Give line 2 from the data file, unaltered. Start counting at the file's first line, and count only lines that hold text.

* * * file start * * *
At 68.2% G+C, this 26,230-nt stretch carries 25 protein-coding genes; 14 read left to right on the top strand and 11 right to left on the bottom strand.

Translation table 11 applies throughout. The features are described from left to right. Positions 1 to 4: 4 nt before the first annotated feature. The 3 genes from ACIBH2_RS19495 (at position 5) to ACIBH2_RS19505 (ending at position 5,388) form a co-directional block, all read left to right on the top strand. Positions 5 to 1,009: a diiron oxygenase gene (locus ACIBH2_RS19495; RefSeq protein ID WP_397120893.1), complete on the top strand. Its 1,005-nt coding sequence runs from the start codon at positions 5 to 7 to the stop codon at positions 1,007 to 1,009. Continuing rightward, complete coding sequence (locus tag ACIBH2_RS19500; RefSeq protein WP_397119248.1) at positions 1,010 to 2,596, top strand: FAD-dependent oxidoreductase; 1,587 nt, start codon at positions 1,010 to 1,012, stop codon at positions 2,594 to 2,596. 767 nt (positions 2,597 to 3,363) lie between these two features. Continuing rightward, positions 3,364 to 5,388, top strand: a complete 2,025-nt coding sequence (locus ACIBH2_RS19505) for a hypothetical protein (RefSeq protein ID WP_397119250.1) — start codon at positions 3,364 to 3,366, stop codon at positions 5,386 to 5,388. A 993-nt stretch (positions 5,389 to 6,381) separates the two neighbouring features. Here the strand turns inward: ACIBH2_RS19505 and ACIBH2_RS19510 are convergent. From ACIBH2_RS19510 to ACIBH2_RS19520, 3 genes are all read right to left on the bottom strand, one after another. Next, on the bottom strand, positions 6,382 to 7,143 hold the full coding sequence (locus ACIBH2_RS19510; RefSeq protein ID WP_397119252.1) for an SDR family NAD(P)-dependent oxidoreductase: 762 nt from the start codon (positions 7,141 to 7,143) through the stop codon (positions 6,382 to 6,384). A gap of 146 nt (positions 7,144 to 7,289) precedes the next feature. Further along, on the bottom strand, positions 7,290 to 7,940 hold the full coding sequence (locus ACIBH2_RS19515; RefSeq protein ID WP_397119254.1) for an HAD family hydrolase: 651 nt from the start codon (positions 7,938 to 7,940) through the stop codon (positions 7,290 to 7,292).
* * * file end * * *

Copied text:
Translation table 11 applies throughout. The features are described from left to right. Positions 1 to 4: 4 nt before the first annotated feature. The 3 genes from ACIBH2_RS19495 (at position 5) to ACIBH2_RS19505 (ending at position 5,388) form a co-directional block, all read left to right on the top strand. Positions 5 to 1,009: a diiron oxygenase gene (locus ACIBH2_RS19495; RefSeq protein ID WP_397120893.1), complete on the top strand. Its 1,005-nt coding sequence runs from the start codon at positions 5 to 7 to the stop codon at positions 1,007 to 1,009. Continuing rightward, complete coding sequence (locus tag ACIBH2_RS19500; RefSeq protein WP_397119248.1) at positions 1,010 to 2,596, top strand: FAD-dependent oxidoreductase; 1,587 nt, start codon at positions 1,010 to 1,012, stop codon at positions 2,594 to 2,596. 767 nt (positions 2,597 to 3,363) lie between these two features. Continuing rightward, positions 3,364 to 5,388, top strand: a complete 2,025-nt coding sequence (locus ACIBH2_RS19505) for a hypothetical protein (RefSeq protein ID WP_397119250.1) — start codon at positions 3,364 to 3,366, stop codon at positions 5,386 to 5,388. A 993-nt stretch (positions 5,389 to 6,381) separates the two neighbouring features. Here the strand turns inward: ACIBH2_RS19505 and ACIBH2_RS19510 are convergent. From ACIBH2_RS19510 to ACIBH2_RS19520, 3 genes are all read right to left on the bottom strand, one after another. Next, on the bottom strand, positions 6,382 to 7,143 hold the full coding sequence (locus ACIBH2_RS19510; RefSeq protein ID WP_397119252.1) for an SDR family NAD(P)-dependent oxidoreductase: 762 nt from the start codon (positions 7,141 to 7,143) through the stop codon (positions 6,382 to 6,384). A gap of 146 nt (positions 7,144 to 7,289) precedes the next feature. Further along, on the bottom strand, positions 7,290 to 7,940 hold the full coding sequence (locus ACIBH2_RS19515; RefSeq protein ID WP_397119254.1) for an HAD family hydrolase: 651 nt from the start codon (positions 7,938 to 7,940) through the stop codon (positions 7,290 to 7,292).